That night, although exhausted from stress, should have been a welcome relief as we all laid safe in our own bed; however, it would prove to be the most terrifying yet. There were a total of 8 tornadoes in Loris that night. That was an emergency alert every 15 to 30 minutes. We had no experience with tornadoes and the fear of the unknown was excruciating. All that we could do was close the alert, watch the skies, wait for the winds to calm and prepare with our family in the bathtub of an interior room. We had no control of this situation and every little minute of that night was spent in horrible intense fear.
The next morning, I was delirious from exhaustion. The severe flood warnings had also began the night before but, yet again we had never experienced flooding. And definitely not to the magnitude as we were seeing now. I now realized that we had little to no food in our home due to the damage and power outage and I began panic because I knew the water levels were only rising. I knew that my mom had a large stock of food from the canning that she does each year and I decided it was best if we went back until the flood waters began to recede which would be days away. I left my home to check the conditions and for the best route to transport us. As I sat at the end of our road and looked to my left… I could see that water was rushing across the road at about waist high. As i looked to my right I could only see barriers and a gaping hole in the ground where a bridge once stood.
These were the only ways out, and we were officially trapped with no food nor water. I stared at the sky which was eerily calm with the exception of dark grey clouds that seemed to rapidly race past which felt like a direct threat of further devastation. I could take it no longer. I had a newfound respect for mother nature and her ability to debilitate us as humans. We are powerless to these natural disasters and I now understood first hand. I no longer could trust the sky above me, nor the ground beneath me and that was a level of fear I had never known. Although I am 28 years old with a baby of my own, I rely on my mama every single days. We are like peas and carrots, she and I. So I called her in my moment of complete desperation. I told her calmly there was no way out and that we were trapped, I was looking for a comforting response to calm me in a way that only she can.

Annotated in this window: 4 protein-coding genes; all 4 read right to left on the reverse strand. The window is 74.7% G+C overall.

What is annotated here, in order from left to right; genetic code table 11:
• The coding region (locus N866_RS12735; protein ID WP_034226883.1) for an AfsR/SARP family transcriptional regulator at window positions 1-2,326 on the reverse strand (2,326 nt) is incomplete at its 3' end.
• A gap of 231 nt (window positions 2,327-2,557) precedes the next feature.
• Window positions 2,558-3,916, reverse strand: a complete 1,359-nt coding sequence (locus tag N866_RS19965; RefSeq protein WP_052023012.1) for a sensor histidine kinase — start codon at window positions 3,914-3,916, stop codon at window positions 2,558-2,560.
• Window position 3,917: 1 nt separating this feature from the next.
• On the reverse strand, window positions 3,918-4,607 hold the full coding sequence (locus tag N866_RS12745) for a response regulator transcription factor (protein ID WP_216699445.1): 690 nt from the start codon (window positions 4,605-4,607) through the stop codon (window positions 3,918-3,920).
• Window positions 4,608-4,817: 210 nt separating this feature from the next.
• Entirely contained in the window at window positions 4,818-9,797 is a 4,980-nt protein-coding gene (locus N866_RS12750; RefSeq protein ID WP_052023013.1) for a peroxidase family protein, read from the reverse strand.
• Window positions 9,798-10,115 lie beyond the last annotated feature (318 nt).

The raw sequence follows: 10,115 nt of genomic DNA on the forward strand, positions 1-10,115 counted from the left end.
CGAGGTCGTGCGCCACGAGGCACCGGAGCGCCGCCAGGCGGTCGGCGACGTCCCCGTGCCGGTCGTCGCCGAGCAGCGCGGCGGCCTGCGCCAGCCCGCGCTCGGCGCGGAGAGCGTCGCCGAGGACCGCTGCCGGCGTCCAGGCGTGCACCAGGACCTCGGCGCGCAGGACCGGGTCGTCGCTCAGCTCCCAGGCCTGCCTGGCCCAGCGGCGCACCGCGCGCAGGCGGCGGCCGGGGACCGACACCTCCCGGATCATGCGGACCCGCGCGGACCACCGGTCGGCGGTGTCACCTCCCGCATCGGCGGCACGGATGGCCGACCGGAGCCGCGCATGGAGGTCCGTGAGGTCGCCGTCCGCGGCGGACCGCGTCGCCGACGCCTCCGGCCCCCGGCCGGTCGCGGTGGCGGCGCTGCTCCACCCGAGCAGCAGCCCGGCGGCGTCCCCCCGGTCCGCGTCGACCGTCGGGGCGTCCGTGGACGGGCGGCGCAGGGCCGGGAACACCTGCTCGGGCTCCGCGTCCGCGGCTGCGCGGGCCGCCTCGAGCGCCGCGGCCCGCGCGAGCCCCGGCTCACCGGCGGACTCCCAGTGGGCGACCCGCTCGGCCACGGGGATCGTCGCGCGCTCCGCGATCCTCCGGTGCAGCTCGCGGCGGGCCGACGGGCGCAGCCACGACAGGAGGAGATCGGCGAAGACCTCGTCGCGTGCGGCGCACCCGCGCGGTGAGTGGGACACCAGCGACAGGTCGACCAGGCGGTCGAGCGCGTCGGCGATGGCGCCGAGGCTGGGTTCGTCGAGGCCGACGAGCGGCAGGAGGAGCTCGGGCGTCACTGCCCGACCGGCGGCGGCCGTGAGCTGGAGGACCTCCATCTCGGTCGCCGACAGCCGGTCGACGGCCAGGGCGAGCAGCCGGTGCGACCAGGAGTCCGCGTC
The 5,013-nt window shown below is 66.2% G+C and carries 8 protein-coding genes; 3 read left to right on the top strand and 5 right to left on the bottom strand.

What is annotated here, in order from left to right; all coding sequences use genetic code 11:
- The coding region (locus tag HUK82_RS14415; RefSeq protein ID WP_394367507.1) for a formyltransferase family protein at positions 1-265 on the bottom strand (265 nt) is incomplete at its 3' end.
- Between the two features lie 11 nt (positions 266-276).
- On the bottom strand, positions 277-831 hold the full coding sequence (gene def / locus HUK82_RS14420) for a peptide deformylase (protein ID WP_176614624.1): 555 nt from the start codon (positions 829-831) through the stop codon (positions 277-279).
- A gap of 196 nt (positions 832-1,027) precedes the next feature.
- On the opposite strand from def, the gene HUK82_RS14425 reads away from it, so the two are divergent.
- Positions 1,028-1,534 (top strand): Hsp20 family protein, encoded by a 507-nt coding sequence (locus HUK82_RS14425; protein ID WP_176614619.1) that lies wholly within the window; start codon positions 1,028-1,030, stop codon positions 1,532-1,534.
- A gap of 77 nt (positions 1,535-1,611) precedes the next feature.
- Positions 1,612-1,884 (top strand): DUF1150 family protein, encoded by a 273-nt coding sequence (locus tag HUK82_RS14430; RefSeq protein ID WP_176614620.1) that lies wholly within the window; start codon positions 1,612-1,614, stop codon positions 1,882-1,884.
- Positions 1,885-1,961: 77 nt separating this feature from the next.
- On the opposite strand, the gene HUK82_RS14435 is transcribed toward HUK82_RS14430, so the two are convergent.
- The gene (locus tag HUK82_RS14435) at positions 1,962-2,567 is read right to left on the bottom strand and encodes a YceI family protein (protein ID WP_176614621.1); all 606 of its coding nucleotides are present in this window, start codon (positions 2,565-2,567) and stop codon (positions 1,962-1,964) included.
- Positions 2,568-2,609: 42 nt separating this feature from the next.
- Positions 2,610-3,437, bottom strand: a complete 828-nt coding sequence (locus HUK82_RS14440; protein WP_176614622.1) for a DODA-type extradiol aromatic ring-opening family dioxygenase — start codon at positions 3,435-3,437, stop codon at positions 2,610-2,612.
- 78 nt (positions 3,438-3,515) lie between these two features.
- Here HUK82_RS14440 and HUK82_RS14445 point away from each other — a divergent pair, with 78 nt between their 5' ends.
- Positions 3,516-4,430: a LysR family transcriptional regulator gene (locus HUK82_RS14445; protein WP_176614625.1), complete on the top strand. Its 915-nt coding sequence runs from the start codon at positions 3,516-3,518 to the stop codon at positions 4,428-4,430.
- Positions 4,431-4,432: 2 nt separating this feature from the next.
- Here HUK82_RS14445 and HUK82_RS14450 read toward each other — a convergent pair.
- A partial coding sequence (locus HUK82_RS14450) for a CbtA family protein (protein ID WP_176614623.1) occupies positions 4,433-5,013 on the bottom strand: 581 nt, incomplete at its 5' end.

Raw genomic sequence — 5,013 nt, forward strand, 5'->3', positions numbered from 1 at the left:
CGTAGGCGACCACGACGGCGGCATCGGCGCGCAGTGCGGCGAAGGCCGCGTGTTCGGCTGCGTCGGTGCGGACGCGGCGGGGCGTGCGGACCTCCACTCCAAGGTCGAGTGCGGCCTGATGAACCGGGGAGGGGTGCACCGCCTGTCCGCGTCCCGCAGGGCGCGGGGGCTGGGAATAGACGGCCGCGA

Little did I know that her motherly instincts had also kicked into full gear and they were on their way. “Come hell or high water”, she was going to save her babies. With permission from a farmer and a 4-wheel drive chevy truck, they made their way through deep water, a soybean field and woods until they reached my driveway. As I saw that red struck covered in mud and still steaming… I have never felt more relieved. Tears filled my eyes as we loaded our our little boy into his car seat and made our way back towards the comfortable security of my parents home.
It was the following day when we received word that two old friends and amazing people had lost their lives from the conditions of this storm. People on facebook were sharing photos and videos of the remnants of their lives and rode in canoes through waters waist high inside of their homes. There were multiple pleas from people who were trapped and needed to be rescued and our entire area sat back as the water intruded into our homes and businesses. Life had seemingly stopped for everyone. Working, driving our cars and leaving our “safe spot” was not an option. Stores that were open were bare and food nor gas trucks could get into our county by now due to collapsed roads and flooding. We were like an island, and that my friends is a scary feeling.
When the waters began to recede, life seemed to continue again just as abruptly as it had stopped and we were left with the trauma of this week from hell. We were left with complete destruction and the loss of over a week’s pay. We were left with road closures and an intense search for places to live. But most devastating of all, we were left with funerals to attend and the comforting of grieving children that these kind souls had left behind.
This week changed many people, some for the better and some for the worse. We were either humbled, grateful or greedy at this point and it was nothing but simple human nature in response to a situation that was out of our control. Some of us thanked God above that we were safe, some of us were getting ready to suit up and help those in need and some were unbelievably trying to profit off of this horrendous disaster.
Of all the intense emotions that I felt through the coarse of this ordeal, I would find them to be nothing in comparison to “In the Wake of Hurricane Florence Part 2“. Keep an eye out for the most phenomenal, powerful and uplifting set of events yet.